# Why is a "reverse surjection" incorrect?

In mathematics, it's perfectly fine if we have a function which maps multiple elements of a set $X$ to the same element of a set $Y$.

Why would it be incorrect to map one element of $X$ to multiple elements of $Y$?

For example, something like $f(x)=y$ and $2y$

• It is perfectly correct, but it is called a relation, not a function. Or if you prefer, it is a function from $X$ to $\mathcal{P}(Y)$. May 2, 2015 at 15:42
• Because a function is not defined this way. But mathematicians also study these kind of objects en.wikipedia.org/wiki/Multivalued_function May 2, 2015 at 15:42
• Well, because it isn't a function any more. What you are describing is called a relation. May 2, 2015 at 15:43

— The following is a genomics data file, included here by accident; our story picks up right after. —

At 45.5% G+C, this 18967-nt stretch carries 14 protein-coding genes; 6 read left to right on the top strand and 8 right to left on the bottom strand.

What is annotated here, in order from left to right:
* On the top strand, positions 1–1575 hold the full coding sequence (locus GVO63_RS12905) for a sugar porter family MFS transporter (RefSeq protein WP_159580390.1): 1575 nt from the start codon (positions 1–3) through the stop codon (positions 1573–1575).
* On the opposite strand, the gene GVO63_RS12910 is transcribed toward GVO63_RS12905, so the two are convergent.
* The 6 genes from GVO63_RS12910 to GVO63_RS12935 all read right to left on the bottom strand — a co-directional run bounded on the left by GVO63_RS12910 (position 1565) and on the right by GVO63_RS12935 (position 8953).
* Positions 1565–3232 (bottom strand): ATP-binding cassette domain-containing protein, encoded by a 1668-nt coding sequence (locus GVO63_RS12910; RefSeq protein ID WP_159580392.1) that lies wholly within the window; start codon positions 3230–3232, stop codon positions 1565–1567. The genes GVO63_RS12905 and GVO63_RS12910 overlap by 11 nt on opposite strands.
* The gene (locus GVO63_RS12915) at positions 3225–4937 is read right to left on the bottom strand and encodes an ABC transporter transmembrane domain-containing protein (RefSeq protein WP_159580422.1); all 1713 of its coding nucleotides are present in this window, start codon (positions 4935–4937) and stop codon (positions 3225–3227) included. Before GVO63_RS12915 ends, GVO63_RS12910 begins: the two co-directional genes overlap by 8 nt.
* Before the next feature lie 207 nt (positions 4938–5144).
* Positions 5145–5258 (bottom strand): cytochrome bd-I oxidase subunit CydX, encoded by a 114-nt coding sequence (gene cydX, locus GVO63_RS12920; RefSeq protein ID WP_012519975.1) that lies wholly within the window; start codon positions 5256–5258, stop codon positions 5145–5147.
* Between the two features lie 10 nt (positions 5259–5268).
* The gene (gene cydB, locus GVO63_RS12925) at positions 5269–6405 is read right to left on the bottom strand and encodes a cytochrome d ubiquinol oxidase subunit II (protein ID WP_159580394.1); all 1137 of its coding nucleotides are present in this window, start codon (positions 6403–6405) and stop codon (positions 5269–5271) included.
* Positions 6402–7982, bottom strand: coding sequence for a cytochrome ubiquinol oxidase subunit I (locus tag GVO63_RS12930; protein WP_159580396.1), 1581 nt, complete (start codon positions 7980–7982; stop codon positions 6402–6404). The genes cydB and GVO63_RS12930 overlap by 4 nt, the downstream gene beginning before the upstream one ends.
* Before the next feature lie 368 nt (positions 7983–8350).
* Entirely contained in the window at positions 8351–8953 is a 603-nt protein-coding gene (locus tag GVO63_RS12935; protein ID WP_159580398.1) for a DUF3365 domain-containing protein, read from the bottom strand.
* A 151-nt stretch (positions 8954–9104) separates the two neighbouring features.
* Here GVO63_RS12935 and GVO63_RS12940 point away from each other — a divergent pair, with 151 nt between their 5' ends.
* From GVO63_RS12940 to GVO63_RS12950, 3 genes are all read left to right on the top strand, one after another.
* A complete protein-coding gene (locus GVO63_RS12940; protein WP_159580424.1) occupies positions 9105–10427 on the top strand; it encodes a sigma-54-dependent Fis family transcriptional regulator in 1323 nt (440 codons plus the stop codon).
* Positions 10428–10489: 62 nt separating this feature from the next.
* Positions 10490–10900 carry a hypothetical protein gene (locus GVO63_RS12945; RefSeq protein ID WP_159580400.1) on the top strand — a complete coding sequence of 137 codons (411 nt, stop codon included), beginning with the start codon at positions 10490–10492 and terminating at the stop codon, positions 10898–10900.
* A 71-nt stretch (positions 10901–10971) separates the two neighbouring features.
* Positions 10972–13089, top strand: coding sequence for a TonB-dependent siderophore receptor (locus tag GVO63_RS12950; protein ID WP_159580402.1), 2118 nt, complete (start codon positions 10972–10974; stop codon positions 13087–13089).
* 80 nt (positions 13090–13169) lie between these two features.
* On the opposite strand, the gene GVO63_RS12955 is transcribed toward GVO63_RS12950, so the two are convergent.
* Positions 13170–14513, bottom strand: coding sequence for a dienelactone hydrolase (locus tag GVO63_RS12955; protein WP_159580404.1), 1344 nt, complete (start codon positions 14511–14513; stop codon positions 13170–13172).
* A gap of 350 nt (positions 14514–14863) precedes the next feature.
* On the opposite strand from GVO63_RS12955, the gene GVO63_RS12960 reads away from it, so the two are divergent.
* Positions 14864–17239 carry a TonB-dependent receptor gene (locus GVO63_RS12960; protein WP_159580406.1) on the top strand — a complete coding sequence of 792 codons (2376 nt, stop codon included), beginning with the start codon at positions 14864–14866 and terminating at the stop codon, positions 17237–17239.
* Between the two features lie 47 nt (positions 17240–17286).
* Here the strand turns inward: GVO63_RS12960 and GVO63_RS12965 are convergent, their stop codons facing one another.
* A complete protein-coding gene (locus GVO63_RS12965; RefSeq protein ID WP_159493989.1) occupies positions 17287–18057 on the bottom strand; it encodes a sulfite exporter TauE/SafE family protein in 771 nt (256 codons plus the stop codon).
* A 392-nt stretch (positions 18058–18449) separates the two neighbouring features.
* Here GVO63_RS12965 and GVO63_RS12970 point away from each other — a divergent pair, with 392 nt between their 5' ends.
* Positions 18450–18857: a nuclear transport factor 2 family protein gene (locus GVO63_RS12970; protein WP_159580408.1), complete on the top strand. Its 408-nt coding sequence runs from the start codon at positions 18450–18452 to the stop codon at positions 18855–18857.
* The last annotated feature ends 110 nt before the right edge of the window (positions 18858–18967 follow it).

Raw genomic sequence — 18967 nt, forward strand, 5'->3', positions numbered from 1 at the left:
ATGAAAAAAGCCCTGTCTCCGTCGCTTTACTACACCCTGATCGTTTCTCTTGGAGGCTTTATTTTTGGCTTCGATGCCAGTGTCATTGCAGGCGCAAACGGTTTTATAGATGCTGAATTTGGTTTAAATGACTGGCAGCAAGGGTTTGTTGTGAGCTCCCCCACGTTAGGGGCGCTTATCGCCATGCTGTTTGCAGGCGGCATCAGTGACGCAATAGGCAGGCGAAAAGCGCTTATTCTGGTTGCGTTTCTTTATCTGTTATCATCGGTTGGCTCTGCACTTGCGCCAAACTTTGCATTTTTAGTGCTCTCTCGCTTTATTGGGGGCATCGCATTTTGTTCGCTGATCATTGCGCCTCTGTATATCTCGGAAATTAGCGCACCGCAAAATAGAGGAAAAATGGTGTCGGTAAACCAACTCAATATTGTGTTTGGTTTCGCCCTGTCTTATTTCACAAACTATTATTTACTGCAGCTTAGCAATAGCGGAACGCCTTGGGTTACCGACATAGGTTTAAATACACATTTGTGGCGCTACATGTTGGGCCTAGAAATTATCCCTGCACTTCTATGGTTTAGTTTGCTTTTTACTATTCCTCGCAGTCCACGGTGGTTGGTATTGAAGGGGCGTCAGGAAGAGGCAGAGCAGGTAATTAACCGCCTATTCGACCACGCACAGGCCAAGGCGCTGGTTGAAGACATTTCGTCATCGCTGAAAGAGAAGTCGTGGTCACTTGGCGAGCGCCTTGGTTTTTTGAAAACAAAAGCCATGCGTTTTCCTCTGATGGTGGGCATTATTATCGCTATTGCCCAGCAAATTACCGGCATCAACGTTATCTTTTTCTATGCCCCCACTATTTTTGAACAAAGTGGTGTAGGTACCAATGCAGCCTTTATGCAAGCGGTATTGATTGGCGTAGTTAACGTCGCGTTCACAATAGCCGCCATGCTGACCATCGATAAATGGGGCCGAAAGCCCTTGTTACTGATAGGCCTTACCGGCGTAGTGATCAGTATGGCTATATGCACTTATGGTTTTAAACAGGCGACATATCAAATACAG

• Or you can call it a function from $X$ to the set of subsets of $Y$. May 2, 2015 at 15:47
• Why is it incorrect to call a dog a geranium? May 2, 2015 at 15:47

## 1 Answer

Well, it depends on what you mean with "correct".

It would no longer be a function, but a relation. A function is by definition a relation where each element of the domain is related to exactly one element of the codomain.

Note that this property is also what allows you to use the convenient notation $f(x)$ for that unique element in the codomain that is related to the element $x$ of the domain. For a general relation, it would not be clear which of the elements related to $x$ you mean. Therefore you'll generally need to use set notations or quantified logical expressions (i.e. "for all"/"there exists") when speaking about the values related to $x$.